This could be done by simply measuring the acceleration in different directions, if there is a variation, then that disproves "dark energy" which is assumed to be uniform, in favor of an outside force that would not be uniform.
Believe it or not, but physicists base their theories on precisely that sort of experimental data! The expansion generally appears homogeneous and isotropic ( same in every direction). So, the data does generally rule out things like "external force".

The expansion is very different from the acceleration of objects under an external force.
 
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  • #11
Thanks for that PeroK. My understanding from the physics I studied and read now, is that the explanation for acceleration is due to dark energy, not the expansion, and that this acceleration is recent in the history of the universe, and that raises more questions, like why suddenly dark energy shows up, why wasn't it there in the first few billion years of the universe. This again makes me think of external forces showing up as an explanation, thoughts?
 
  • #12
What explains the acceleration of the expansion of the universe?Observations of the explosions of white dwarf stars in binary systems, so-called Type Ia supernovae, in the 1990s then led scientists to the conclusion that a third component, dark energy, made up 68% of the cosmos, and is responsible for driving an acceleration in the expansion of the universe.Mar 30, 2017
 
  • #13
mpross said:
why wasn't it there in the first few billion years of the universe.
It was.

The point about dark energy is that its density doesn't decrease as a function of the expansion, while the density of matter does. Dark energy was always there - it just becomes more important over time.
 
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  • #14
mpross said:
For example the acceleration of the universe could be the result of an external force pulling the universe apart at an accelerated rate, and there is no "dark matter".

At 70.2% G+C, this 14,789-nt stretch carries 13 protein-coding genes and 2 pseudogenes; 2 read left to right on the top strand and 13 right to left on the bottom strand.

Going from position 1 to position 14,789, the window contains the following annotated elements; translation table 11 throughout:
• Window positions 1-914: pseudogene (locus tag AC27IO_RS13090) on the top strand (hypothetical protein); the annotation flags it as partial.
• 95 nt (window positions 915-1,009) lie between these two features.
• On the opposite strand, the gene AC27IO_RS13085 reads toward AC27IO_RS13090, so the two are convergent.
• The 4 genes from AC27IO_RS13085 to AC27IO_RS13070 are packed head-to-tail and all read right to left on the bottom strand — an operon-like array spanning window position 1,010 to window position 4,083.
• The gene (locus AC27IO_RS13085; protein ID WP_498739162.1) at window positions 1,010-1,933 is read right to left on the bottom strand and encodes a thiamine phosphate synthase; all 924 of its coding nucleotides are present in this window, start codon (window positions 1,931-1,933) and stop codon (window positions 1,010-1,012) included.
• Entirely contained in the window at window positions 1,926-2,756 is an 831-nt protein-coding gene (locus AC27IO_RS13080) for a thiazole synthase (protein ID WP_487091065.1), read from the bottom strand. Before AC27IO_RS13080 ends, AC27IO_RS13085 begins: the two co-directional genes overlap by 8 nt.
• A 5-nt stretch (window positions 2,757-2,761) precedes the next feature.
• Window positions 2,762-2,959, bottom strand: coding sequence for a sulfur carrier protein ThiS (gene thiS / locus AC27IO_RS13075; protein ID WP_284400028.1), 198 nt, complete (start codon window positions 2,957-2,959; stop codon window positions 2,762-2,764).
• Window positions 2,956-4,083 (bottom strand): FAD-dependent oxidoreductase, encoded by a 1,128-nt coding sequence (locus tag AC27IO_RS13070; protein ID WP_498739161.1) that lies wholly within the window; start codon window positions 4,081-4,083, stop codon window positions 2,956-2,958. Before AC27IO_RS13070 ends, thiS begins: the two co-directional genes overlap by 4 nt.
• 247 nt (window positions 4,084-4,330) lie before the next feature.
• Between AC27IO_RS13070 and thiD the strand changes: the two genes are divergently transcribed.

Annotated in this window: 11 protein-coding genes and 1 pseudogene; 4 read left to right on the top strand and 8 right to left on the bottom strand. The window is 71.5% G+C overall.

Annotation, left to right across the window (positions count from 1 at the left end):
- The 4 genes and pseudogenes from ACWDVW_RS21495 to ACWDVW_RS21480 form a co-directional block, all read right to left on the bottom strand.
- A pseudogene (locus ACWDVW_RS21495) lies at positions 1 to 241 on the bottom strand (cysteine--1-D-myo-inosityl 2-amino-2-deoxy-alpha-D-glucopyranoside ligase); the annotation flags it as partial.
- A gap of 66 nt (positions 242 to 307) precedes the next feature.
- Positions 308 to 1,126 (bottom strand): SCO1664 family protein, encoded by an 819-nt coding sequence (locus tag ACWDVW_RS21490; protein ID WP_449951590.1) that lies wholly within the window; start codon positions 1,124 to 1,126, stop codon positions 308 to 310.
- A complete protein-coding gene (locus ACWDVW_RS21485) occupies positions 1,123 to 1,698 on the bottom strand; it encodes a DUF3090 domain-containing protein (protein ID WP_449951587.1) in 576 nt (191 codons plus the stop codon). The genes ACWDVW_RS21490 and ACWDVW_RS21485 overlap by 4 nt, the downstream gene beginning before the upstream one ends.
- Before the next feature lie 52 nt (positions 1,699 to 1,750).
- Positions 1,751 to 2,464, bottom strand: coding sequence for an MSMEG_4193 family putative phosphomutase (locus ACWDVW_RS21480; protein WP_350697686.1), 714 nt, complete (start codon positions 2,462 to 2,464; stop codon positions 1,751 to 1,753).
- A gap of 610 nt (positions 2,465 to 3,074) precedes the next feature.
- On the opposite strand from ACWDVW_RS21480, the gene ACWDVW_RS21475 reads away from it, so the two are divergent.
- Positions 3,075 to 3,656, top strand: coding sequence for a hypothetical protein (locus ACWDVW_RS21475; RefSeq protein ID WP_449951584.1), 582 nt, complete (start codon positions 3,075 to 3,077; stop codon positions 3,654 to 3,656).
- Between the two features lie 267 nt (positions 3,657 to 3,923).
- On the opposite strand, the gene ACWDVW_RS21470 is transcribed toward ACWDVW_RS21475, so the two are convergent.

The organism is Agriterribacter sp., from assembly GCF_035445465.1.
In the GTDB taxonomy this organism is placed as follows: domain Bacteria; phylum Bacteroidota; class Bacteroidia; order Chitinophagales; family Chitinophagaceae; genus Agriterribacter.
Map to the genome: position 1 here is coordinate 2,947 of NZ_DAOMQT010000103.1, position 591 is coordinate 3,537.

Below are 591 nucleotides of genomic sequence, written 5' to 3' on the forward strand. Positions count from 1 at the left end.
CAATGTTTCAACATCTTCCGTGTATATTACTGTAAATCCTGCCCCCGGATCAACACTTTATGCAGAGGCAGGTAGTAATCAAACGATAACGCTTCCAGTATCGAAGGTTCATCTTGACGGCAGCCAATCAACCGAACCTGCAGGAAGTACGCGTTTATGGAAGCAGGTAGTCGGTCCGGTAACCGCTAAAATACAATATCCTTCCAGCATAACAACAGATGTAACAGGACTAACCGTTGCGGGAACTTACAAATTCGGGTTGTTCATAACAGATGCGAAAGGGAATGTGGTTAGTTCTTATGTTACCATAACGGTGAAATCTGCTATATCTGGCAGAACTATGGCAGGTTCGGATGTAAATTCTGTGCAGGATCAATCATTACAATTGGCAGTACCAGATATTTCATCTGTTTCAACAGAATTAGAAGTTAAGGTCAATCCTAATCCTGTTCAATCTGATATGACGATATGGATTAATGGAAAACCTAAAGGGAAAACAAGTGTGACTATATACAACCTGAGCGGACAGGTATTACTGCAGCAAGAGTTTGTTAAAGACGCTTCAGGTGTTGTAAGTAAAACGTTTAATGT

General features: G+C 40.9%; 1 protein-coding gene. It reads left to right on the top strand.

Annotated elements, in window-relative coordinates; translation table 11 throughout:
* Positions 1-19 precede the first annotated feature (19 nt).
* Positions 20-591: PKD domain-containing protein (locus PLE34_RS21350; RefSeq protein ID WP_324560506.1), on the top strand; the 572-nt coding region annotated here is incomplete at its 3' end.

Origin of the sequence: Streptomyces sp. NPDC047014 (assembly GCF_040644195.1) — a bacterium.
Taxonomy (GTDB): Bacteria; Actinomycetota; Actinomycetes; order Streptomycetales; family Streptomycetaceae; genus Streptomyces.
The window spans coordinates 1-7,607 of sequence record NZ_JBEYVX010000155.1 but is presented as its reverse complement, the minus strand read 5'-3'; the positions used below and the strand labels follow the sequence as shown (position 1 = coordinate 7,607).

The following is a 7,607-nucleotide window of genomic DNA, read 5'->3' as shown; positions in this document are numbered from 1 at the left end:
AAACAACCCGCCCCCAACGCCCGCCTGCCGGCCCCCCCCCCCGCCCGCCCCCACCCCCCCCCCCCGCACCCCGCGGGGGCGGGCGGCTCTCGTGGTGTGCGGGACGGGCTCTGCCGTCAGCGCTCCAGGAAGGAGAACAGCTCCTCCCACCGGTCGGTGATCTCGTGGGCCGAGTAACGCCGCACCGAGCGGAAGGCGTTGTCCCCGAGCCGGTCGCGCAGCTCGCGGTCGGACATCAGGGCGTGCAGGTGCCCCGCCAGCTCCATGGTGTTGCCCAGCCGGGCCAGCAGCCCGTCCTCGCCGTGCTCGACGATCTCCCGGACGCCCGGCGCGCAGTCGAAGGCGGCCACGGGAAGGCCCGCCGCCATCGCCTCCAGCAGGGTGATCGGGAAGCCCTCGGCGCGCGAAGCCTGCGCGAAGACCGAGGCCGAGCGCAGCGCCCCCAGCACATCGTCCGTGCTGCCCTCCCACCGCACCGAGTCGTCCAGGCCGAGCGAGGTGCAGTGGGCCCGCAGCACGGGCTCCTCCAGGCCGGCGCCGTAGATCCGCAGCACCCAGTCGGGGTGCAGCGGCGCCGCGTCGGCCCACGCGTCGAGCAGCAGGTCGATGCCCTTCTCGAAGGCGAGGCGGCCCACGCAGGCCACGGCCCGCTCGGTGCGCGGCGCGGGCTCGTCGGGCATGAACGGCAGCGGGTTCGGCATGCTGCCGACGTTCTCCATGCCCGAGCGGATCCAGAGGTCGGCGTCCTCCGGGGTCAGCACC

First of all, you are confusing dark matter and dark energy here. Apart from the word "dark" in the name there is not much they have in common.

Second, your assertion that the acceleration could be caused by an external force unfortunately goes to show only that you have not understood how cosmology - or indeed classical gravity - works. If you have a reference to a reputable source discussing this, feel free to provide it. Otherwise it is just a personal speculation, and that is off-limits in this forum.

mpross said:
why latch onto "dark energy" as the only solution
This is simply a false assertion. Physicists are continuously testing out different models and considering whether they fit data or not. The hypothesis of dark energy is just the simplest theory to match observations. This does not mean that others have not been considered. That you have not heard of them does not mean they do not exist. You have labeled this thread with "A" level and thus you should be expected to search the literature and understand that this is the case.

mpross said:
This could be done by simply measuring the acceleration in different directions, if there is a variation, then that disproves "dark energy" which is assumed to be uniform, in favor of an outside force that would not be uniform.
No, you are wrong. The universe does not consist solely of dark energy.

mpross said:
and that raises more questions, like why suddenly dark energy shows up, why wasn't it there in the first few billion years of the universe
This is well understood in the current cosmological models. It was always there, but in earlier times it was not dominating the dynamics of the expansion. However, unlike matter or radiation, dark energy does not dilute, meaning that as the universe expands it becomes more and more relevant. You really need to read up on how the current models work before you start questioning them.

mpross said:
This again makes me think of external forces showing up as an explanation, thoughts?